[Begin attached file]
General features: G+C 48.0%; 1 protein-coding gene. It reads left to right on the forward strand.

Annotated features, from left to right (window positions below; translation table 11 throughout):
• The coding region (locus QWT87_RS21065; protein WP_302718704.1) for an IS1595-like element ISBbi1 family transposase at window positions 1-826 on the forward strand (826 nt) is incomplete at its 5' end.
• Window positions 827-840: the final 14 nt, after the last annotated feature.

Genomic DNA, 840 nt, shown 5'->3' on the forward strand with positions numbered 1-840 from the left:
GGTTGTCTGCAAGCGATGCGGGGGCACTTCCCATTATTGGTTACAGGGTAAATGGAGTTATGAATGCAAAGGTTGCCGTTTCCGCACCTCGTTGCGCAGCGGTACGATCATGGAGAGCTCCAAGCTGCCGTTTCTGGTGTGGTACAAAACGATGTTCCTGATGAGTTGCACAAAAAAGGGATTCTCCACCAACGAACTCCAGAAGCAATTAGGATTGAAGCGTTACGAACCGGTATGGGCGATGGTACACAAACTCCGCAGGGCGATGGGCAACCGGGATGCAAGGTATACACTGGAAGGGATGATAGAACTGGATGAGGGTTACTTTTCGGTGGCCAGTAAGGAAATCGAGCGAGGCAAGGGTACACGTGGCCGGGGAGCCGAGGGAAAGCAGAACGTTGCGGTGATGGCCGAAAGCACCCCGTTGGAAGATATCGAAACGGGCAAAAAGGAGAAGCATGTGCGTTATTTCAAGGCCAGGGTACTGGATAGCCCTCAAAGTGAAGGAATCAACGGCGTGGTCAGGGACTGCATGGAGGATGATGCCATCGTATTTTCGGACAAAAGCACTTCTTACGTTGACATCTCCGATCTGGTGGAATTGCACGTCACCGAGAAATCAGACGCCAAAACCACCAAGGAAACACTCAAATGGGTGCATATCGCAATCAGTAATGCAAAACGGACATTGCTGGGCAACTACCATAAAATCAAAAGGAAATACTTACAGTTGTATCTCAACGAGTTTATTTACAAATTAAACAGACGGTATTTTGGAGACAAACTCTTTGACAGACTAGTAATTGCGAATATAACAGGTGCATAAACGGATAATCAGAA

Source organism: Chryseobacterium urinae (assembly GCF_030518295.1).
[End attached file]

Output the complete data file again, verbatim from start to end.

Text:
General features: G+C 48.0%; 1 protein-coding gene. It reads left to right on the forward strand.

Annotated features, from left to right (window positions below; translation table 11 throughout):
• The coding region (locus QWT87_RS21065; protein WP_302718704.1) for an IS1595-like element ISBbi1 family transposase at window positions 1-826 on the forward strand (826 nt) is incomplete at its 5' end.
• Window positions 827-840: the final 14 nt, after the last annotated feature.

Genomic DNA, 840 nt, shown 5'->3' on the forward strand with positions numbered 1-840 from the left:
GGTTGTCTGCAAGCGATGCGGGGGCACTTCCCATTATTGGTTACAGGGTAAATGGAGTTATGAATGCAAAGGTTGCCGTTTCCGCACCTCGTTGCGCAGCGGTACGATCATGGAGAGCTCCAAGCTGCCGTTTCTGGTGTGGTACAAAACGATGTTCCTGATGAGTTGCACAAAAAAGGGATTCTCCACCAACGAACTCCAGAAGCAATTAGGATTGAAGCGTTACGAACCGGTATGGGCGATGGTACACAAACTCCGCAGGGCGATGGGCAACCGGGATGCAAGGTATACACTGGAAGGGATGATAGAACTGGATGAGGGTTACTTTTCGGTGGCCAGTAAGGAAATCGAGCGAGGCAAGGGTACACGTGGCCGGGGAGCCGAGGGAAAGCAGAACGTTGCGGTGATGGCCGAAAGCACCCCGTTGGAAGATATCGAAACGGGCAAAAAGGAGAAGCATGTGCGTTATTTCAAGGCCAGGGTACTGGATAGCCCTCAAAGTGAAGGAATCAACGGCGTGGTCAGGGACTGCATGGAGGATGATGCCATCGTATTTTCGGACAAAAGCACTTCTTACGTTGACATCTCCGATCTGGTGGAATTGCACGTCACCGAGAAATCAGACGCCAAAACCACCAAGGAAACACTCAAATGGGTGCATATCGCAATCAGTAATGCAAAACGGACATTGCTGGGCAACTACCATAAAATCAAAAGGAAATACTTACAGTTGTATCTCAACGAGTTTATTTACAAATTAAACAGACGGTATTTTGGAGACAAACTCTTTGACAGACTAGTAATTGCGAATATAACAGGTGCATAAACGGATAATCAGAA

Source organism: Chryseobacterium urinae (assembly GCF_030518295.1).